Let’s quickly review. I told you that through these blog posts I would explore 3 questions I’ve been asking about dating and 3 commitments I’ve made and upon which I have chosen to “double down.”
1. Why do you want to date?
2. How holy do you believe God’s grace will enable you to be?
In this post, we will explore the final question.
Maybe the way I struggle with this question is different from the way you approach it. Or maybe not.
I’m tempted to target this more to the gents who may be reading this, but I actually think it is equally appropriate for both men and women. Here’s why: Though I believe that it is up to the man to be the one who pursues the woman, statistically women have been shown to be “pickier” than guys. Therefore the question of the day applies to both genders:
Question #3: What are you looking for in your future spouse?
Seriously, I’m asking you. What?
Have you ever heard the story of Goldilocks and the Three Bears? If not, I’m sorry for your childhood. You can google it and watch one of the videos that pop up as a bedtime story tonight. Sometimes dating can feel like Goldilocks’ adventure in the house of the three bears where she is searching for the thing that is “just right”…or in our case, the person who is “just right.”
I’m not going to give you specifics because I think they could potentially interact with underlying insecurities, but I’ve heard some pretty ridiculous reasons given as to why a guy isn’t interested in a girl (or vice versa)…because they are “too _____________” or “too _____________.” As I’ve been re-watching Seinfeld on Netflix, there are more than a few ridiculous conversations along those lines. I’ve been guilty of it myself.
So what is “just right” to you? Or should I say, who is “just right”?
This question may be a little more challenging to address because of the perspective that you bring to the table.
Some of us are indeed looking for a person who is “just right”…perfect for us in every way. Others are looking for “just anybody.” And in between those extremes, we ALL find ourselves somewhere along the continuum of expectation.
On the one side, we struggle with being too picky and on the other we struggle with compromising legitimate standards. How do we reconcile the tension between having high standards and being too picky? What is non-negotiable? What needs to be negotiable?
By the way, if you are reading this and you are a young, hilarious, beautiful, billionaire heiress who has retired from being an astronaut and, out of your love for God, have decided to spend your emotionally stable life serving others by cooking gourmet meals on your yacht as you sail around the world in search of conquest and adventure, please message me. I think we should talk. You may be “just right” for me.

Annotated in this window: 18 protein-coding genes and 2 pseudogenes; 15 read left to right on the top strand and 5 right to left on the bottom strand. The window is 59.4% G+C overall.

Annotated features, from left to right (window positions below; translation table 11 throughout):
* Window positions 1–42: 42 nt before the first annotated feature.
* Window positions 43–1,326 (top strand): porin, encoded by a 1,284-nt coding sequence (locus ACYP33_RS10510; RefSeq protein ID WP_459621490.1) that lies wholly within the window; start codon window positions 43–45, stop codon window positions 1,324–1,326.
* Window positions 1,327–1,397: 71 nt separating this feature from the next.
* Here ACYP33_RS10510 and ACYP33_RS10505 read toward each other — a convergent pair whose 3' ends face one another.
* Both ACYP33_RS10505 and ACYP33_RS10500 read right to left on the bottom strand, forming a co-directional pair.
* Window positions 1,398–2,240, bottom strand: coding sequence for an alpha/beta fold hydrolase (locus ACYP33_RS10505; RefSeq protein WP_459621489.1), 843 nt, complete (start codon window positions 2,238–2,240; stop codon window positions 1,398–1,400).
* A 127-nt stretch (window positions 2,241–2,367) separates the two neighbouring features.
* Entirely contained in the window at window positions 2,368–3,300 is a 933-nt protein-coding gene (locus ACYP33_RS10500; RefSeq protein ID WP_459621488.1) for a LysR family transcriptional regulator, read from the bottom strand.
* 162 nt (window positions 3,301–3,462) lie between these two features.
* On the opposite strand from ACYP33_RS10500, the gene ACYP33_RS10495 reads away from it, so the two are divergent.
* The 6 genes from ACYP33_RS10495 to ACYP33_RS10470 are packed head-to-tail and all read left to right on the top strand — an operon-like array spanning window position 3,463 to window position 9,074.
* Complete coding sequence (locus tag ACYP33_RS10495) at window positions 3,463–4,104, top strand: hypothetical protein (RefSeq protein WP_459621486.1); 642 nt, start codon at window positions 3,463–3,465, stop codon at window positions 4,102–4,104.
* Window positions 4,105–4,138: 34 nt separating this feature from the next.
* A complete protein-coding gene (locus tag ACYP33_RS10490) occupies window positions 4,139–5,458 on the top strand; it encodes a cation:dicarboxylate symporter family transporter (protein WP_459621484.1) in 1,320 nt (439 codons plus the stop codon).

So…I tend to fall more on the idealistic side of the spectrum. But, as I said in a previous post, I go through phases where I’ll settle for “company” as my idealism wanes and the reality of being alone rises to the forefront of my thoughts. So I suppose you could say that I’ve made a road trip or two across the continuum.
Let me address you “just right” folks first.
Recently, in reading through Tim Keller’s Book The Meaning of Marriage, I came across this gem of a quote:
Both men and women today want a marriage in which they can receive emotional and sexual satisfaction from someone who will simply let them “be themselves.” They want a spouse who is fun, intellectually stimulating, sexually attractive, with many common interests, and who, on top of it all, is supportive of their personal goals and of the way they are living now. And if your desire is for a spouse who will not demand a lot of change from you, then you are also looking for a spouse who is almost completely pulled together, someone very “low maintenance” without much in the way of personal problems. You are looking for someone who will not require or demand significant change. You are searching, therefore, for an ideal person—happy, healthy, interesting, content with life. Never before in history has there been a society filled with people so idealistic in what they are seeking in a spouse.”